We have rarely been an outright advocate of the asset class in which we operate, as the economic and political conditions in Europe have been far from ideal for a structural bull market to emerge. However, the rich diversity of individual companies on offer to investors in Europe has kept us enthusiastic stockpickers, as the poor market sentiment has increased inefficiency and presented many attractive investment opportunities to consider.
In a world still awash with debt, and where banks are deleveraging aggressively, there are long-term structural challenges for developed economies that will keep growth at historic sub-par levels for years to come. In such an environment, especially with widespread quantitative easing by central banks, scarce assets will be become more highly rated and certainty, financial strength, quality of franchise and cash generation will attract high valuations.
Quality European growth stocks have performed well as a consequence over the past three years, and have held their own well against the returns from other asset categories. The strength and resilience of their growth relative to the broader market has driven their strong relative performance and, while such stocks have been re-rated recently, they do not look excessively valued given the merits they possess.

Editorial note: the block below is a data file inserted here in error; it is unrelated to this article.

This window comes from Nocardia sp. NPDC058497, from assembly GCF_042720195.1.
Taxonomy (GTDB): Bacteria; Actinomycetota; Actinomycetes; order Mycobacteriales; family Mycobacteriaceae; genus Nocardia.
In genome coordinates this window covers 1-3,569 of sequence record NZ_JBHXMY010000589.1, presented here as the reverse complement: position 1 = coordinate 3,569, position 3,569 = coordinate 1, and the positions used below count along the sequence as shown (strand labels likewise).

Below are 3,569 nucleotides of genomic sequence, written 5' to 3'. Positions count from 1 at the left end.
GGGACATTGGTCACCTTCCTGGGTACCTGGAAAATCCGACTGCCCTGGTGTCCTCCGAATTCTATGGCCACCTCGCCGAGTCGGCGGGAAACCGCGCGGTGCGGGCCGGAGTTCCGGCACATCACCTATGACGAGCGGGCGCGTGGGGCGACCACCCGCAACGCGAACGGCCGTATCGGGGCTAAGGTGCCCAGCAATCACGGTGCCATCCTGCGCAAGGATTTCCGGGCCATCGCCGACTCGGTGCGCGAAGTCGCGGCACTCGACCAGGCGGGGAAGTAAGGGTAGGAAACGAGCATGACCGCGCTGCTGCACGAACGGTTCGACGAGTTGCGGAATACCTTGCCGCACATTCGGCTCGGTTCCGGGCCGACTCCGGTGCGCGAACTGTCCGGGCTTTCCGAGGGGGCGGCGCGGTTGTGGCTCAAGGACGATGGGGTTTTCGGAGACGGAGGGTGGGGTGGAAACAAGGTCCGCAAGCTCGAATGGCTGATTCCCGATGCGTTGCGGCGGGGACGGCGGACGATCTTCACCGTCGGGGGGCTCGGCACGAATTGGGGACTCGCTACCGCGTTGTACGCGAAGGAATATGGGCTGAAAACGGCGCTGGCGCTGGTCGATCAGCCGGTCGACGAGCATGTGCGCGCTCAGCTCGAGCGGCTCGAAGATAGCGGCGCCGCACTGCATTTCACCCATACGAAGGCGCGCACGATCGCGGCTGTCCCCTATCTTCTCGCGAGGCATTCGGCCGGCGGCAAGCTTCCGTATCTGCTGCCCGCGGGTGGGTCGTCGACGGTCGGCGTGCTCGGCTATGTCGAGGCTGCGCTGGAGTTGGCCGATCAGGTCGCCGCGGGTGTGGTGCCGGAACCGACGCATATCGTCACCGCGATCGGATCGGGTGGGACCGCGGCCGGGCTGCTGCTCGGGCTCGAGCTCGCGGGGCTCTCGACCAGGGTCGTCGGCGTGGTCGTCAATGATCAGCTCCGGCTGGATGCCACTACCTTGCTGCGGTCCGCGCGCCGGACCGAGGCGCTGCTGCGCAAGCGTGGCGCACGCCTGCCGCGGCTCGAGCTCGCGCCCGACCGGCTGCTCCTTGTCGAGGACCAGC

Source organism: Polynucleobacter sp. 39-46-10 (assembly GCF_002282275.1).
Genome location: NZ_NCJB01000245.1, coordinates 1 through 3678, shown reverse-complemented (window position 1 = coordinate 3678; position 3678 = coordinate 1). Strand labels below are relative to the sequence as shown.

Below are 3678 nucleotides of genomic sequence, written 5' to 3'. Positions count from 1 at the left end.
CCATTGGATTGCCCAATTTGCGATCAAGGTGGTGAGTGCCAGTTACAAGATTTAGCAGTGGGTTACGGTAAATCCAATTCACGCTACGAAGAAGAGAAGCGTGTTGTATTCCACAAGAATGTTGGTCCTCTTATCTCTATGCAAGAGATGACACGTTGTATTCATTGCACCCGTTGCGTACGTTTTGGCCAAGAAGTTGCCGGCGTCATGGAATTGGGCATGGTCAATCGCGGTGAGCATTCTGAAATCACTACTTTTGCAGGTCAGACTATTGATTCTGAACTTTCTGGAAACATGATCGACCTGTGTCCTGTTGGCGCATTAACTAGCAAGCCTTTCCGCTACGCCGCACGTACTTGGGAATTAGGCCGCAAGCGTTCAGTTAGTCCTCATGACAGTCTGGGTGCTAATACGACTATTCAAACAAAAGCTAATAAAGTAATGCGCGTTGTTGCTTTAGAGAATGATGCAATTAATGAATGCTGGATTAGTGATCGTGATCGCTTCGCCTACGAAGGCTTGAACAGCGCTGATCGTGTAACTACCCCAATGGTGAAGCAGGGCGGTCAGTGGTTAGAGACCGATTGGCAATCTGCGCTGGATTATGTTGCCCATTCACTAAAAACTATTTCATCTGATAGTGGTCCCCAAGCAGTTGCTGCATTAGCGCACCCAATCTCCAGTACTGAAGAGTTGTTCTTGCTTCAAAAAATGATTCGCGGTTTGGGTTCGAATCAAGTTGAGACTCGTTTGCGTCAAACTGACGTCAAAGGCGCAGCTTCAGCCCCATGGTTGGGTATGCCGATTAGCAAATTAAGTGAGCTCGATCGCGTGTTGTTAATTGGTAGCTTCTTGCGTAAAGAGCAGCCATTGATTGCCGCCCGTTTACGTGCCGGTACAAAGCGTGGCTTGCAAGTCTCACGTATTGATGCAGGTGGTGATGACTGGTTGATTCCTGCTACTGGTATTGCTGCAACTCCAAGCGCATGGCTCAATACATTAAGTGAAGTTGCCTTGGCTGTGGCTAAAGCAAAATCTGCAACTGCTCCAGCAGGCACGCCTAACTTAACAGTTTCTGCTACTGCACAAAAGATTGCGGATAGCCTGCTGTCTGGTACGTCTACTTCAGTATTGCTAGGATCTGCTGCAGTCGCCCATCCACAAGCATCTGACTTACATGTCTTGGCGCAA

While a small premium is now being paid for the most strongly-growing companies in Europe, it is still considerably below the previous high in 2008. In a world of structurally scarce growth, there is still considerable scope for quality growth companies to outperform from here.
Andrew Parry is the chief executive officer of Hermes Sourcecap